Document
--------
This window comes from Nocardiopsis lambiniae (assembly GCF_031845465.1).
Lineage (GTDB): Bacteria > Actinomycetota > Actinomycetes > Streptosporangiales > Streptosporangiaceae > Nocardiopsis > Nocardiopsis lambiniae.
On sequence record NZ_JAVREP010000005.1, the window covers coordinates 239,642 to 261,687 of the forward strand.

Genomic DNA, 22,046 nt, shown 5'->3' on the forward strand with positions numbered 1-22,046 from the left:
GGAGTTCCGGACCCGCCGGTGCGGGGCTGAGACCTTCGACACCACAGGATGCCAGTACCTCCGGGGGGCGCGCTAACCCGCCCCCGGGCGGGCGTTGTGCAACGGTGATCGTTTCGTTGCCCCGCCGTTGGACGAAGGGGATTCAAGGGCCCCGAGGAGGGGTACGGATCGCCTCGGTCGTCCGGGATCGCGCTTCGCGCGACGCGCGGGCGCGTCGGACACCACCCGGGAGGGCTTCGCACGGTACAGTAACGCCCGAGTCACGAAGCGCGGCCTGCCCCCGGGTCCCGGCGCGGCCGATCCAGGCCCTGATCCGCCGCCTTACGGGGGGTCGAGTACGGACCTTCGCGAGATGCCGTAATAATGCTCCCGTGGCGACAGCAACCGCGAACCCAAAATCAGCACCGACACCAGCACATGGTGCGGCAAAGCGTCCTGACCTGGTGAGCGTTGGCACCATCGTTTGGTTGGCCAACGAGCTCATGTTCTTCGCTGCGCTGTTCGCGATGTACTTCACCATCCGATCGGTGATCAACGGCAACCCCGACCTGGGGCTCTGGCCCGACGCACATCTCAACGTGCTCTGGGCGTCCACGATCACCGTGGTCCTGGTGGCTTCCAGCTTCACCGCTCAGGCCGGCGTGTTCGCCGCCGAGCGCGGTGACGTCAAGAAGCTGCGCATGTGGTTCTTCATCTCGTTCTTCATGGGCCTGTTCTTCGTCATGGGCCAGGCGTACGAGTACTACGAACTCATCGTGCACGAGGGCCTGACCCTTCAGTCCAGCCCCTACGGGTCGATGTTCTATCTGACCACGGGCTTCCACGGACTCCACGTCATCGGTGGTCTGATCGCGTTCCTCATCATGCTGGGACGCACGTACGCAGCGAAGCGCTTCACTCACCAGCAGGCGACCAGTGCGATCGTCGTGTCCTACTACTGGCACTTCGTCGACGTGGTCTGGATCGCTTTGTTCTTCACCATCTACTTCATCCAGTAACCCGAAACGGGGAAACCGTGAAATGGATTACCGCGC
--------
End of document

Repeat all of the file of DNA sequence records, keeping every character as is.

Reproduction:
This window comes from Nocardiopsis lambiniae (assembly GCF_031845465.1).
Lineage (GTDB): Bacteria > Actinomycetota > Actinomycetes > Streptosporangiales > Streptosporangiaceae > Nocardiopsis > Nocardiopsis lambiniae.
On sequence record NZ_JAVREP010000005.1, the window covers coordinates 239,642 to 261,687 of the forward strand.

Genomic DNA, 22,046 nt, shown 5'->3' on the forward strand with positions numbered 1-22,046 from the left:
GGAGTTCCGGACCCGCCGGTGCGGGGCTGAGACCTTCGACACCACAGGATGCCAGTACCTCCGGGGGGCGCGCTAACCCGCCCCCGGGCGGGCGTTGTGCAACGGTGATCGTTTCGTTGCCCCGCCGTTGGACGAAGGGGATTCAAGGGCCCCGAGGAGGGGTACGGATCGCCTCGGTCGTCCGGGATCGCGCTTCGCGCGACGCGCGGGCGCGTCGGACACCACCCGGGAGGGCTTCGCACGGTACAGTAACGCCCGAGTCACGAAGCGCGGCCTGCCCCCGGGTCCCGGCGCGGCCGATCCAGGCCCTGATCCGCCGCCTTACGGGGGGTCGAGTACGGACCTTCGCGAGATGCCGTAATAATGCTCCCGTGGCGACAGCAACCGCGAACCCAAAATCAGCACCGACACCAGCACATGGTGCGGCAAAGCGTCCTGACCTGGTGAGCGTTGGCACCATCGTTTGGTTGGCCAACGAGCTCATGTTCTTCGCTGCGCTGTTCGCGATGTACTTCACCATCCGATCGGTGATCAACGGCAACCCCGACCTGGGGCTCTGGCCCGACGCACATCTCAACGTGCTCTGGGCGTCCACGATCACCGTGGTCCTGGTGGCTTCCAGCTTCACCGCTCAGGCCGGCGTGTTCGCCGCCGAGCGCGGTGACGTCAAGAAGCTGCGCATGTGGTTCTTCATCTCGTTCTTCATGGGCCTGTTCTTCGTCATGGGCCAGGCGTACGAGTACTACGAACTCATCGTGCACGAGGGCCTGACCCTTCAGTCCAGCCCCTACGGGTCGATGTTCTATCTGACCACGGGCTTCCACGGACTCCACGTCATCGGTGGTCTGATCGCGTTCCTCATCATGCTGGGACGCACGTACGCAGCGAAGCGCTTCACTCACCAGCAGGCGACCAGTGCGATCGTCGTGTCCTACTACTGGCACTTCGTCGACGTGGTCTGGATCGCTTTGTTCTTCACCATCTACTTCATCCAGTAACCCGAAACGGGGAAACCGTGAAATGGATTACCGCGC